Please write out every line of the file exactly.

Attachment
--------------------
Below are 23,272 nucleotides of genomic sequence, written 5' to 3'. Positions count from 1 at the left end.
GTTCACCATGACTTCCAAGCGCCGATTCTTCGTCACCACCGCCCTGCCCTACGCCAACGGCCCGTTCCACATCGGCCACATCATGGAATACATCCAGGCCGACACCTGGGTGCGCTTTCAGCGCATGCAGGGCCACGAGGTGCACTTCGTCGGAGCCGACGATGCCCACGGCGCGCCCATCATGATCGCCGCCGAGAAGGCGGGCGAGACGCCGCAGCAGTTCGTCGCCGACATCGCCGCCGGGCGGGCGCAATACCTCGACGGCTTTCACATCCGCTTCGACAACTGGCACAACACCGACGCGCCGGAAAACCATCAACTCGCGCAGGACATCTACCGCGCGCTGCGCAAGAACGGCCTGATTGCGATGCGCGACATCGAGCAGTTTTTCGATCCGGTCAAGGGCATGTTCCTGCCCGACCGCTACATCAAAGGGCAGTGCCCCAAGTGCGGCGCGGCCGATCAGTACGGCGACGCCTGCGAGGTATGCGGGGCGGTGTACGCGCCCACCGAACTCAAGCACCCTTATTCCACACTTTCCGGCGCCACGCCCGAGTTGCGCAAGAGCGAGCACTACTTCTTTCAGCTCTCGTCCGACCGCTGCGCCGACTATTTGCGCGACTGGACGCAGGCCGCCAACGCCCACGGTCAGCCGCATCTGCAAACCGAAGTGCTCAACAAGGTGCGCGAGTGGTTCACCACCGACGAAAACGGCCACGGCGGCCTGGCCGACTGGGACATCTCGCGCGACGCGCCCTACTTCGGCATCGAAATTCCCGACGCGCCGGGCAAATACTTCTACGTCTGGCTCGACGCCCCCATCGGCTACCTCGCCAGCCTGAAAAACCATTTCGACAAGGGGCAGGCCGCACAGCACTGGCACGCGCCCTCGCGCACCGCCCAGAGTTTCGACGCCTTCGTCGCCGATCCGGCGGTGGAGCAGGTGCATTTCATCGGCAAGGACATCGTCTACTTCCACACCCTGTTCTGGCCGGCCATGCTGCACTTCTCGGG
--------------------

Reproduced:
Below are 23,272 nucleotides of genomic sequence, written 5' to 3'. Positions count from 1 at the left end.
GTTCACCATGACTTCCAAGCGCCGATTCTTCGTCACCACCGCCCTGCCCTACGCCAACGGCCCGTTCCACATCGGCCACATCATGGAATACATCCAGGCCGACACCTGGGTGCGCTTTCAGCGCATGCAGGGCCACGAGGTGCACTTCGTCGGAGCCGACGATGCCCACGGCGCGCCCATCATGATCGCCGCCGAGAAGGCGGGCGAGACGCCGCAGCAGTTCGTCGCCGACATCGCCGCCGGGCGGGCGCAATACCTCGACGGCTTTCACATCCGCTTCGACAACTGGCACAACACCGACGCGCCGGAAAACCATCAACTCGCGCAGGACATCTACCGCGCGCTGCGCAAGAACGGCCTGATTGCGATGCGCGACATCGAGCAGTTTTTCGATCCGGTCAAGGGCATGTTCCTGCCCGACCGCTACATCAAAGGGCAGTGCCCCAAGTGCGGCGCGGCCGATCAGTACGGCGACGCCTGCGAGGTATGCGGGGCGGTGTACGCGCCCACCGAACTCAAGCACCCTTATTCCACACTTTCCGGCGCCACGCCCGAGTTGCGCAAGAGCGAGCACTACTTCTTTCAGCTCTCGTCCGACCGCTGCGCCGACTATTTGCGCGACTGGACGCAGGCCGCCAACGCCCACGGTCAGCCGCATCTGCAAACCGAAGTGCTCAACAAGGTGCGCGAGTGGTTCACCACCGACGAAAACGGCCACGGCGGCCTGGCCGACTGGGACATCTCGCGCGACGCGCCCTACTTCGGCATCGAAATTCCCGACGCGCCGGGCAAATACTTCTACGTCTGGCTCGACGCCCCCATCGGCTACCTCGCCAGCCTGAAAAACCATTTCGACAAGGGGCAGGCCGCACAGCACTGGCACGCGCCCTCGCGCACCGCCCAGAGTTTCGACGCCTTCGTCGCCGATCCGGCGGTGGAGCAGGTGCATTTCATCGGCAAGGACATCGTCTACTTCCACACCCTGTTCTGGCCGGCCATGCTGCACTTCTCGGG